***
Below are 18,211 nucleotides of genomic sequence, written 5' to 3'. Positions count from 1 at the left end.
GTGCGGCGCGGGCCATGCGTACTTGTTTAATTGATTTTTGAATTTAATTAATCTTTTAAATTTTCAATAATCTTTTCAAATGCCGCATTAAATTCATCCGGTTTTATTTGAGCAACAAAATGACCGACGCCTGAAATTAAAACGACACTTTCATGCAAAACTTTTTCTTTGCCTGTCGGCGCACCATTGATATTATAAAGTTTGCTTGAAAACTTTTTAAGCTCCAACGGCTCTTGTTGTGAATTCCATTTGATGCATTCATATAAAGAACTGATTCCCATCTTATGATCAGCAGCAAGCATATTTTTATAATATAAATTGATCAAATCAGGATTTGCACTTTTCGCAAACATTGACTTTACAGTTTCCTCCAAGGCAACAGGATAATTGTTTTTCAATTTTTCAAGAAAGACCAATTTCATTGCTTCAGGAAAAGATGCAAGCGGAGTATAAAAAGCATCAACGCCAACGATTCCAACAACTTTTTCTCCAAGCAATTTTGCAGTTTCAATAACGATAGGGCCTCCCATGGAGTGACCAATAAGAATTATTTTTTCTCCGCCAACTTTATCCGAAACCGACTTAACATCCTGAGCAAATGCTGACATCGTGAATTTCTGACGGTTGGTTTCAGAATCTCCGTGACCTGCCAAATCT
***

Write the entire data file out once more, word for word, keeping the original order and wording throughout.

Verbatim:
Below are 18,211 nucleotides of genomic sequence, written 5' to 3'. Positions count from 1 at the left end.
GTGCGGCGCGGGCCATGCGTACTTGTTTAATTGATTTTTGAATTTAATTAATCTTTTAAATTTTCAATAATCTTTTCAAATGCCGCATTAAATTCATCCGGTTTTATTTGAGCAACAAAATGACCGACGCCTGAAATTAAAACGACACTTTCATGCAAAACTTTTTCTTTGCCTGTCGGCGCACCATTGATATTATAAAGTTTGCTTGAAAACTTTTTAAGCTCCAACGGCTCTTGTTGTGAATTCCATTTGATGCATTCATATAAAGAACTGATTCCCATCTTATGATCAGCAGCAAGCATATTTTTATAATATAAATTGATCAAATCAGGATTTGCACTTTTCGCAAACATTGACTTTACAGTTTCCTCCAAGGCAACAGGATAATTGTTTTTCAATTTTTCAAGAAAGACCAATTTCATTGCTTCAGGAAAAGATGCAAGCGGAGTATAAAAAGCATCAACGCCAACGATTCCAACAACTTTTTCTCCAAGCAATTTTGCAGTTTCAATAACGATAGGGCCTCCCATGGAGTGACCAATAAGAATTATTTTTTCTCCGCCAACTTTATCCGAAACCGACTTAACATCCTGAGCAAATGCTGACATCGTGAATTTCTGACGGTTGGTTTCAGAATCTCCGTGACCTGCCAAATCT